The American Civil Liberties Union said the U.S. Treasury Department gave it permission to sue the government over an alleged policy of seeking to kill U.S. citizens abroad who are terrorism suspects.
The ACLU and the Center for Constitutional Rights said they were retained to bring the suit by the father of U.S.-born Anwar al-Awlaki, of Yemen, whom they say has been “targeted for death” without being charged or convicted. Al-Awlaki has been identified by the U.S. as a leader of the terrorist organization al-Qaeda in the Arabian Peninsula.
The ACLU and the Center sued the Treasury Department and its Office of Foreign Assets Control on August 2, claiming they violate the constitution by requiring, in some cases, a permit for lawyers to represent terrorism suspects.
Al-Awlaki, is identified on an OFAC list of “specially designated nationals” as a 39-year-old native of Las Cruces, New Mexico, with dual citizenships, in the U.S. and Yemen.
An Islamic cleric, al-Awlaki is said by the U.S. to have ties to recent al-Qaeda attacks on American targets. He would be tried in Yemen if captured because the nation’s constitution forbids extradition of its citizens, said Foreign Minister Abu Bakr al-Qirbi in an interview with Egyptian newspaper Al Ahram.
Citing reports published in the Los Angeles Times and New York Times, the ACLU and the Center allege in their complaint that the cleric is on a CIA target list. The CIA target list identifies those who are to be captured or killed. The government already tried to kill him using a drone aircraft, the lawsuit against Treasury claims.
In addition to their contemplated al-Awlaki lawsuit, the New York-based organizations said they’ll continue to press their case against the Treasury Department’s licensing regime.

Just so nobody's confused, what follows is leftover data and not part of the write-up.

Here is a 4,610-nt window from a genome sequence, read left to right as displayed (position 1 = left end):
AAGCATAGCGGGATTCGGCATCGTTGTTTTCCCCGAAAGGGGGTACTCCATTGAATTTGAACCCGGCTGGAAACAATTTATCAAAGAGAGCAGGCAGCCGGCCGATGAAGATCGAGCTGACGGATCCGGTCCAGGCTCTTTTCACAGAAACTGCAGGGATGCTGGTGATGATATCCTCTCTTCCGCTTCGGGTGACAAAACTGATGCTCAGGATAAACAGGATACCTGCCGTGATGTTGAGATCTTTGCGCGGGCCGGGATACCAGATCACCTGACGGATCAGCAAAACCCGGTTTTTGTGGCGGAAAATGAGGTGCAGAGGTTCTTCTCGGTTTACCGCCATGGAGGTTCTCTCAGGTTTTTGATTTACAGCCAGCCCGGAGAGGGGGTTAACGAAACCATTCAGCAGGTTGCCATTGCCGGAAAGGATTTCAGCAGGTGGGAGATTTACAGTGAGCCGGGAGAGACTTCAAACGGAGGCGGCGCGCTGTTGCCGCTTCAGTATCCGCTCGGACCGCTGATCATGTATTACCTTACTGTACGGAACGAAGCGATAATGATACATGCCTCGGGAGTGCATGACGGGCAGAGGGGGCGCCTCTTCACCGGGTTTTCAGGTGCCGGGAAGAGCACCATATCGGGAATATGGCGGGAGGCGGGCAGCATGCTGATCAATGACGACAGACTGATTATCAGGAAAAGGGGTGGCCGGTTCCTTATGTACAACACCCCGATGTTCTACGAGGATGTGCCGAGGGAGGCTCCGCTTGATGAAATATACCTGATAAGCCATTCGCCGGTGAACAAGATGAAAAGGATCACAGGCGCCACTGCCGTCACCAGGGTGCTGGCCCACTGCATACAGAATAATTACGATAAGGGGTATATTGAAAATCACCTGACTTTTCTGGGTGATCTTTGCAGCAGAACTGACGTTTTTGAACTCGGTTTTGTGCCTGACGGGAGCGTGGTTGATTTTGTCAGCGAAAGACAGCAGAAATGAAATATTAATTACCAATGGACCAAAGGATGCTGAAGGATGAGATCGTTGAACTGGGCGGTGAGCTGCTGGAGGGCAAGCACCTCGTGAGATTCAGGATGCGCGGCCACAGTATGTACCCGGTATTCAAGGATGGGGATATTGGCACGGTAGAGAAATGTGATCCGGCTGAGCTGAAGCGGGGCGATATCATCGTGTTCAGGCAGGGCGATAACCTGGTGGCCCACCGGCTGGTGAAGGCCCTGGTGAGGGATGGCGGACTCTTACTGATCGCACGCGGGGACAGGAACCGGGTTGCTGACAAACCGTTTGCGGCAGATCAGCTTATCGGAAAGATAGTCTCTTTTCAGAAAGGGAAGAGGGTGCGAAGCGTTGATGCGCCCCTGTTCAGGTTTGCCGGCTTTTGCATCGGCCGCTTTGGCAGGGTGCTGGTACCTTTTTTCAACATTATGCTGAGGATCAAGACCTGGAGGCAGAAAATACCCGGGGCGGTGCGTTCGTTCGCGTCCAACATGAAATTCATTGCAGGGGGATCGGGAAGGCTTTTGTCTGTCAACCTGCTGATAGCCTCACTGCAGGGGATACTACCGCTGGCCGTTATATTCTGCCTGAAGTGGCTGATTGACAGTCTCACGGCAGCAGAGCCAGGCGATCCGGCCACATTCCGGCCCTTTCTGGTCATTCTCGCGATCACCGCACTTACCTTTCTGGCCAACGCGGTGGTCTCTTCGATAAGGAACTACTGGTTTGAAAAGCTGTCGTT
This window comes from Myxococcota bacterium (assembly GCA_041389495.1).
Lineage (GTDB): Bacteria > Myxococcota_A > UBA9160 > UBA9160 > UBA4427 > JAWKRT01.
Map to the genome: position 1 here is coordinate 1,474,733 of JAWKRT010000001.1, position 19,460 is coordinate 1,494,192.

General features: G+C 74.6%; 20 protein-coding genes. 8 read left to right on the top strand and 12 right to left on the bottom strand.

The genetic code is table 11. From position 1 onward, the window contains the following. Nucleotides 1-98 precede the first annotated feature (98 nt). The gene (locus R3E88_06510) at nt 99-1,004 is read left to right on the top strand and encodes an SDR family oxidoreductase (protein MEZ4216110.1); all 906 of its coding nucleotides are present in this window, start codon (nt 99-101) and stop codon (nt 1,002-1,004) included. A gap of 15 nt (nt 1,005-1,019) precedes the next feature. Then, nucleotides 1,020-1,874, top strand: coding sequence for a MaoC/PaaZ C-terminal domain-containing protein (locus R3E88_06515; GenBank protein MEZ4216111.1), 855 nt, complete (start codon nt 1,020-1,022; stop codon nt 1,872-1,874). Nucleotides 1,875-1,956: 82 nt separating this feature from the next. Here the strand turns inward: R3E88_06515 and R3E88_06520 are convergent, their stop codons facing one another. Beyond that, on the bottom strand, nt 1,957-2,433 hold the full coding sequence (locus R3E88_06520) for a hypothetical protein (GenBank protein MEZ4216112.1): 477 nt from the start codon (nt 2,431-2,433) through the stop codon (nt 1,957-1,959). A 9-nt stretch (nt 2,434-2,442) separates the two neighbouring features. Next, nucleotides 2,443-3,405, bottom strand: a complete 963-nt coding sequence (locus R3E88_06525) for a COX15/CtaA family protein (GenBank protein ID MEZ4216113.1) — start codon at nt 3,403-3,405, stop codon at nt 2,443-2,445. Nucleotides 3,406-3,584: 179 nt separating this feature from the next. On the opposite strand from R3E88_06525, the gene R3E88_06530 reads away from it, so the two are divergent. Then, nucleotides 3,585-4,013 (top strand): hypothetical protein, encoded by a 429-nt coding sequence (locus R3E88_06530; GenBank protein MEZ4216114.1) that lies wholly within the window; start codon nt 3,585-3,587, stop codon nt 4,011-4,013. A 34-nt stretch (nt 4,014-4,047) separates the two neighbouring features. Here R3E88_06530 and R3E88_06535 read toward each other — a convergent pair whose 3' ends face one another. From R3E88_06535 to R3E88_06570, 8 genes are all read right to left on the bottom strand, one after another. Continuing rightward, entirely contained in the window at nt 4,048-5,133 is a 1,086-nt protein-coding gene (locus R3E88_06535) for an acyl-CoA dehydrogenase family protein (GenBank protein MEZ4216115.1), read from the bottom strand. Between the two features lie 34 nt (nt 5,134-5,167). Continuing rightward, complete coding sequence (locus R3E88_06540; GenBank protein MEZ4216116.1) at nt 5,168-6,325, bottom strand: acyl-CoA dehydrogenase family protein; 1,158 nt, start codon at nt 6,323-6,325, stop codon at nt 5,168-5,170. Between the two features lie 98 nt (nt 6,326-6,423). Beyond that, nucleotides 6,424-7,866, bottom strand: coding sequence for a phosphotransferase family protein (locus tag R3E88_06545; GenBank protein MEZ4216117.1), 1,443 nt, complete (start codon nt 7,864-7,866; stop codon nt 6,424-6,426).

In some cases, OFAC has issued a general license to authorize the provision of certain legal services to individuals on the Specially Designated Nationals list. Nevertheless, in most cases, attorneys are still required by law to obtain a specific license from OFAC authorizing payment for attorneys fees and expenses related to that representation. The process of obtaining a specific license from OFAC can be quite time consuming. Due to the high number of license applications at OFAC, determinations on simple license requests are averaging roughly two (2) months. Those seeking removal from the SDN list, should know that OFAC has substantial control over that list and the removal process could take several years. The process is long and grueling, and is often one-sided and biased.
OFAC’s director, Adam Szubin, said in a statement yesterday he was willing to discuss the licensing issue with the groups.
Douglas McNabb and other members of the firm practice and write extensively on matters involving Federal Criminal Defense, Interpol Litigation, International Extradition and OFAC Litigation.
The author of this blog is Douglas McNabb. Please feel free to contact him directly at email@example.com or at one of the offices listed above.